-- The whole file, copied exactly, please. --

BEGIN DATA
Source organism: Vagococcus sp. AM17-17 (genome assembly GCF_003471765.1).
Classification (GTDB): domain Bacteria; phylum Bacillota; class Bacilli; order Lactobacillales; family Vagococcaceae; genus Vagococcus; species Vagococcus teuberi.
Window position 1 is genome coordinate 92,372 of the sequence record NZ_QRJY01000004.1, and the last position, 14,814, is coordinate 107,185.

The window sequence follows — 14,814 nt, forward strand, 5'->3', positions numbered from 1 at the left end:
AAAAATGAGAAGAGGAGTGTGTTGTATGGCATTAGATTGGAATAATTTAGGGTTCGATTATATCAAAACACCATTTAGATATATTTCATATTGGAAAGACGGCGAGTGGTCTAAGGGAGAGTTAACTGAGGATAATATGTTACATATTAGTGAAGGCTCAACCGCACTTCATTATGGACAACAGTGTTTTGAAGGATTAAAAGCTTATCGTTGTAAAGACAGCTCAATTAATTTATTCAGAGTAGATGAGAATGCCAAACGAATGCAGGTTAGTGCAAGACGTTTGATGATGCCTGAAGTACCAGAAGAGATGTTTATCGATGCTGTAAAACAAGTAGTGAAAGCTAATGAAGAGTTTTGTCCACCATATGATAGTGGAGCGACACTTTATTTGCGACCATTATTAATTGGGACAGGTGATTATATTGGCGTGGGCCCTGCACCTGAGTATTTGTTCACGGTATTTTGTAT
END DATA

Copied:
Source organism: Vagococcus sp. AM17-17 (genome assembly GCF_003471765.1).
Classification (GTDB): domain Bacteria; phylum Bacillota; class Bacilli; order Lactobacillales; family Vagococcaceae; genus Vagococcus; species Vagococcus teuberi.
Window position 1 is genome coordinate 92,372 of the sequence record NZ_QRJY01000004.1, and the last position, 14,814, is coordinate 107,185.

The window sequence follows — 14,814 nt, forward strand, 5'->3', positions numbered from 1 at the left end:
AAAAATGAGAAGAGGAGTGTGTTGTATGGCATTAGATTGGAATAATTTAGGGTTCGATTATATCAAAACACCATTTAGATATATTTCATATTGGAAAGACGGCGAGTGGTCTAAGGGAGAGTTAACTGAGGATAATATGTTACATATTAGTGAAGGCTCAACCGCACTTCATTATGGACAACAGTGTTTTGAAGGATTAAAAGCTTATCGTTGTAAAGACAGCTCAATTAATTTATTCAGAGTAGATGAGAATGCCAAACGAATGCAGGTTAGTGCAAGACGTTTGATGATGCCTGAAGTACCAGAAGAGATGTTTATCGATGCTGTAAAACAAGTAGTGAAAGCTAATGAAGAGTTTTGTCCACCATATGATAGTGGAGCGACACTTTATTTGCGACCATTATTAATTGGGACAGGTGATTATATTGGCGTGGGCCCTGCACCTGAGTATTTGTTCACGGTATTTTGTAT